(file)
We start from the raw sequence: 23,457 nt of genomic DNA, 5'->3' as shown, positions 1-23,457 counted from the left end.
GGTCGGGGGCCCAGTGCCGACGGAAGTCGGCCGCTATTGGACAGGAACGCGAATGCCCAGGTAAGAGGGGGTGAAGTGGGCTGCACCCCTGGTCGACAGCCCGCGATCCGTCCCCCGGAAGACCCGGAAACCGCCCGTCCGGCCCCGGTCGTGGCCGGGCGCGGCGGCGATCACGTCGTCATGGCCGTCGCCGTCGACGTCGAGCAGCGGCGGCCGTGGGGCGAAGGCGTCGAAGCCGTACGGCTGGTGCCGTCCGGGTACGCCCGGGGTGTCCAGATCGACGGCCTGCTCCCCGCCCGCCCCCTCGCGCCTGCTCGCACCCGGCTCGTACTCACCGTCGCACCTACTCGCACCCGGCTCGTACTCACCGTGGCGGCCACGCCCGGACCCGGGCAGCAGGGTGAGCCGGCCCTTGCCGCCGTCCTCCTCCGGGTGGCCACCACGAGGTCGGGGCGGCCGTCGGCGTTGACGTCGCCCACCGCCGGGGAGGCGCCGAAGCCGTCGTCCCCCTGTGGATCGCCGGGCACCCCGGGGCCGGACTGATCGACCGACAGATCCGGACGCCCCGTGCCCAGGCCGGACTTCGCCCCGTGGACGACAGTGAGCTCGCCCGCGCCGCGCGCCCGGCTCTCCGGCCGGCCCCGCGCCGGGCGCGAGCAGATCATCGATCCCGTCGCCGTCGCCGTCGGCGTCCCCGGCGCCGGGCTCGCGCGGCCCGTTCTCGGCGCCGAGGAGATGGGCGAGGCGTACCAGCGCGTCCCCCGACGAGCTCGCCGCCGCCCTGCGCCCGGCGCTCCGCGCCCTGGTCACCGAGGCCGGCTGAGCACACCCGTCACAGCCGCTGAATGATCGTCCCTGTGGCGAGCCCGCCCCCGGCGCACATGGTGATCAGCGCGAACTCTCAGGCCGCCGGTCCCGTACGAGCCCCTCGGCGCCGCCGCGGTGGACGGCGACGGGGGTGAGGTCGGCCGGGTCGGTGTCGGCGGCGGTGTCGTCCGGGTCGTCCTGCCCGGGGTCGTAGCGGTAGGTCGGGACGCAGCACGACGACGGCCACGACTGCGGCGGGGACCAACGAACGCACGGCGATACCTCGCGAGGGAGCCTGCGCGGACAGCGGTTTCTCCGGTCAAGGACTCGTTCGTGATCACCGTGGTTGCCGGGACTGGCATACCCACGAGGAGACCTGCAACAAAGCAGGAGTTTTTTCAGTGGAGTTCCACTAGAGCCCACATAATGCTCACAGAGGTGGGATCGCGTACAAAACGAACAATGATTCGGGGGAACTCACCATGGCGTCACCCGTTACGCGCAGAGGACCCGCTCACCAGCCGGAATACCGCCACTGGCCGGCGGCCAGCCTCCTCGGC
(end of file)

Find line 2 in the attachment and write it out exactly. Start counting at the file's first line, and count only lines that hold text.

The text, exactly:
GGTCGGGGGCCCAGTGCCGACGGAAGTCGGCCGCTATTGGACAGGAACGCGAATGCCCAGGTAAGAGGGGGTGAAGTGGGCTGCACCCCTGGTCGACAGCCCGCGATCCGTCCCCCGGAAGACCCGGAAACCGCCCGTCCGGCCCCGGTCGTGGCCGGGCGCGGCGGCGATCACGTCGTCATGGCCGTCGCCGTCGACGTCGAGCAGCGGCGGCCGTGGGGCGAAGGCGTCGAAGCCGTACGGCTGGTGCCGTCCGGGTACGCCCGGGGTGTCCAGATCGACGGCCTGCTCCCCGCCCGCCCCCTCGCGCCTGCTCGCACCCGGCTCGTACTCACCGTCGCACCTACTCGCACCCGGCTCGTACTCACCGTGGCGGCCACGCCCGGACCCGGGCAGCAGGGTGAGCCGGCCCTTGCCGCCGTCCTCCTCCGGGTGGCCACCACGAGGTCGGGGCGGCCGTCGGCGTTGACGTCGCCCACCGCCGGGGAGGCGCCGAAGCCGTCGTCCCCCTGTGGATCGCCGGGCACCCCGGGGCCGGACTGATCGACCGACAGATCCGGACGCCCCGTGCCCAGGCCGGACTTCGCCCCGTGGACGACAGTGAGCTCGCCCGCGCCGCGCGCCCGGCTCTCCGGCCGGCCCCGCGCCGGGCGCGAGCAGATCATCGATCCCGTCGCCGTCGCCGTCGGCGTCCCCGGCGCCGGGCTCGCGCGGCCCGTTCTCGGCGCCGAGGAGATGGGCGAGGCGTACCAGCGCGTCCCCCGACGAGCTCGCCGCCGCCCTGCGCCCGGCGCTCCGCGCCCTGGTCACCGAGGCCGGCTGAGCACACCCGTCACAGCCGCTGAATGATCGTCCCTGTGGCGAGCCCGCCCCCGGCGCACATGGTGATCAGCGCGAACTCTCAGGCCGCCGGTCCCGTACGAGCCCCTCGGCGCCGCCGCGGTGGACGGCGACGGGGGTGAGGTCGGCCGGGTCGGTGTCGGCGGCGGTGTCGTCCGGGTCGTCCTGCCCGGGGTCGTAGCGGTAGGTCGGGACGCAGCACGACGACGGCCACGACTGCGGCGGGGACCAACGAACGCACGGCGATACCTCGCGAGGGAGCCTGCGCGGACAGCGGTTTCTCCGGTCAAGGACTCGTTCGTGATCACCGTGGTTGCCGGGACTGGCATACCCACGAGGAGACCTGCAACAAAGCAGGAGTTTTTTCAGTGGAGTTCCACTAGAGCCCACATAATGCTCACAGAGGTGGGATCGCGTACAAAACGAACAATGATTCGGGGGAACTCACCATGGCGTCACCCGTTACGCGCAGAGGACCCGCTCACCAGCCGGAATACCGCCACTGGCCGGCGGCCAGCCTCCTCGGC